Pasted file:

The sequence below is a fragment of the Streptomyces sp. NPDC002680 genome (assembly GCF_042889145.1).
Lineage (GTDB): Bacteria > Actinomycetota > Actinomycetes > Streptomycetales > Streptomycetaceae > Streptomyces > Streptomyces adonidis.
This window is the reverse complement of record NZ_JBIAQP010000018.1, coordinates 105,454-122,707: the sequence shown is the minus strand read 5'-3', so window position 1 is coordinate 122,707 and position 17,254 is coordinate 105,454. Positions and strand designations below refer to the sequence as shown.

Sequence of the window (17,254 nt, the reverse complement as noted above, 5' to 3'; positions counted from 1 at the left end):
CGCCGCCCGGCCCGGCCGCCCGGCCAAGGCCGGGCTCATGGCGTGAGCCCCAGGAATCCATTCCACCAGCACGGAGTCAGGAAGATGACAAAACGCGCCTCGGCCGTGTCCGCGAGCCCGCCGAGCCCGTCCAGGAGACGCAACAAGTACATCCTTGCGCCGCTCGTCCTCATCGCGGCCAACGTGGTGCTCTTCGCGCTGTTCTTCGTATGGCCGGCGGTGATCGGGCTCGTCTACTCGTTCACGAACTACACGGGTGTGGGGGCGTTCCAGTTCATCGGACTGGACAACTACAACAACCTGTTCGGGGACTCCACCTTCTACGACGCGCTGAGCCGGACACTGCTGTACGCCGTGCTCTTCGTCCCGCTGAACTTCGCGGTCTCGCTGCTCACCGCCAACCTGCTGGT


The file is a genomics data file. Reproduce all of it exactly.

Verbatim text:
The sequence below is a fragment of the Streptomyces sp. NPDC002680 genome (assembly GCF_042889145.1).
Lineage (GTDB): Bacteria > Actinomycetota > Actinomycetes > Streptomycetales > Streptomycetaceae > Streptomyces > Streptomyces adonidis.
This window is the reverse complement of record NZ_JBIAQP010000018.1, coordinates 105,454-122,707: the sequence shown is the minus strand read 5'-3', so window position 1 is coordinate 122,707 and position 17,254 is coordinate 105,454. Positions and strand designations below refer to the sequence as shown.

Sequence of the window (17,254 nt, the reverse complement as noted above, 5' to 3'; positions counted from 1 at the left end):
CGCCGCCCGGCCCGGCCGCCCGGCCAAGGCCGGGCTCATGGCGTGAGCCCCAGGAATCCATTCCACCAGCACGGAGTCAGGAAGATGACAAAACGCGCCTCGGCCGTGTCCGCGAGCCCGCCGAGCCCGTCCAGGAGACGCAACAAGTACATCCTTGCGCCGCTCGTCCTCATCGCGGCCAACGTGGTGCTCTTCGCGCTGTTCTTCGTATGGCCGGCGGTGATCGGGCTCGTCTACTCGTTCACGAACTACACGGGTGTGGGGGCGTTCCAGTTCATCGGACTGGACAACTACAACAACCTGTTCGGGGACTCCACCTTCTACGACGCGCTGAGCCGGACACTGCTGTACGCCGTGCTCTTCGTCCCGCTGAACTTCGCGGTCTCGCTGCTCACCGCCAACCTGCTGGT